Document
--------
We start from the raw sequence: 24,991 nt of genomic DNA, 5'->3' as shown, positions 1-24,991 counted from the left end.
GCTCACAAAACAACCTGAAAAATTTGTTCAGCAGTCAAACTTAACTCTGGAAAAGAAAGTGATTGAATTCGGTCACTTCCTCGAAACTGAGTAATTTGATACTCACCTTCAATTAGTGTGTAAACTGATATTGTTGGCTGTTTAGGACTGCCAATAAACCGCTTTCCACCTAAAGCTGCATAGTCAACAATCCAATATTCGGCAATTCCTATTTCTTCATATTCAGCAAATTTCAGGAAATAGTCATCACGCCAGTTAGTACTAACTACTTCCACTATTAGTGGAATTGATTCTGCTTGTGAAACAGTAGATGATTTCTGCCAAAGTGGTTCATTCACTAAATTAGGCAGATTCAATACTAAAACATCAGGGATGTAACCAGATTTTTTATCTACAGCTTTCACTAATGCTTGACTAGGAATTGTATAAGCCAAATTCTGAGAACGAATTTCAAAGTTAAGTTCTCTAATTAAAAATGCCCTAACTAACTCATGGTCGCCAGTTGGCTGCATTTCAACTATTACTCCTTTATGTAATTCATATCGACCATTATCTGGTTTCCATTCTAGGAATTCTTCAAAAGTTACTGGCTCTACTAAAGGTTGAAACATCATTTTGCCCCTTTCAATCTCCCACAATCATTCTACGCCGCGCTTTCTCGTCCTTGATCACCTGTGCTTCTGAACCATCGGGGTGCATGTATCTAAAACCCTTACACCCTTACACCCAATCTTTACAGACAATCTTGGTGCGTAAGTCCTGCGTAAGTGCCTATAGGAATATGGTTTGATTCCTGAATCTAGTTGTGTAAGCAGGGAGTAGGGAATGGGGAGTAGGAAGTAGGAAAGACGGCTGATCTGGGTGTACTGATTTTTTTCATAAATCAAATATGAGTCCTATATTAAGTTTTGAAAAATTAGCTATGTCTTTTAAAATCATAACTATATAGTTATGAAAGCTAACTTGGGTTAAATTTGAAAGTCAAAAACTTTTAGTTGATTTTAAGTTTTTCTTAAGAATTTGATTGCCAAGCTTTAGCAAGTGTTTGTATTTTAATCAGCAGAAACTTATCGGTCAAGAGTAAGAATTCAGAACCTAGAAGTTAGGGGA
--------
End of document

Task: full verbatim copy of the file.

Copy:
We start from the raw sequence: 24,991 nt of genomic DNA, 5'->3' as shown, positions 1-24,991 counted from the left end.
GCTCACAAAACAACCTGAAAAATTTGTTCAGCAGTCAAACTTAACTCTGGAAAAGAAAGTGATTGAATTCGGTCACTTCCTCGAAACTGAGTAATTTGATACTCACCTTCAATTAGTGTGTAAACTGATATTGTTGGCTGTTTAGGACTGCCAATAAACCGCTTTCCACCTAAAGCTGCATAGTCAACAATCCAATATTCGGCAATTCCTATTTCTTCATATTCAGCAAATTTCAGGAAATAGTCATCACGCCAGTTAGTACTAACTACTTCCACTATTAGTGGAATTGATTCTGCTTGTGAAACAGTAGATGATTTCTGCCAAAGTGGTTCATTCACTAAATTAGGCAGATTCAATACTAAAACATCAGGGATGTAACCAGATTTTTTATCTACAGCTTTCACTAATGCTTGACTAGGAATTGTATAAGCCAAATTCTGAGAACGAATTTCAAAGTTAAGTTCTCTAATTAAAAATGCCCTAACTAACTCATGGTCGCCAGTTGGCTGCATTTCAACTATTACTCCTTTATGTAATTCATATCGACCATTATCTGGTTTCCATTCTAGGAATTCTTCAAAAGTTACTGGCTCTACTAAAGGTTGAAACATCATTTTGCCCCTTTCAATCTCCCACAATCATTCTACGCCGCGCTTTCTCGTCCTTGATCACCTGTGCTTCTGAACCATCGGGGTGCATGTATCTAAAACCCTTACACCCTTACACCCAATCTTTACAGACAATCTTGGTGCGTAAGTCCTGCGTAAGTGCCTATAGGAATATGGTTTGATTCCTGAATCTAGTTGTGTAAGCAGGGAGTAGGGAATGGGGAGTAGGAAGTAGGAAAGACGGCTGATCTGGGTGTACTGATTTTTTTCATAAATCAAATATGAGTCCTATATTAAGTTTTGAAAAATTAGCTATGTCTTTTAAAATCATAACTATATAGTTATGAAAGCTAACTTGGGTTAAATTTGAAAGTCAAAAACTTTTAGTTGATTTTAAGTTTTTCTTAAGAATTTGATTGCCAAGCTTTAGCAAGTGTTTGTATTTTAATCAGCAGAAACTTATCGGTCAAGAGTAAGAATTCAGAACCTAGAAGTTAGGGGA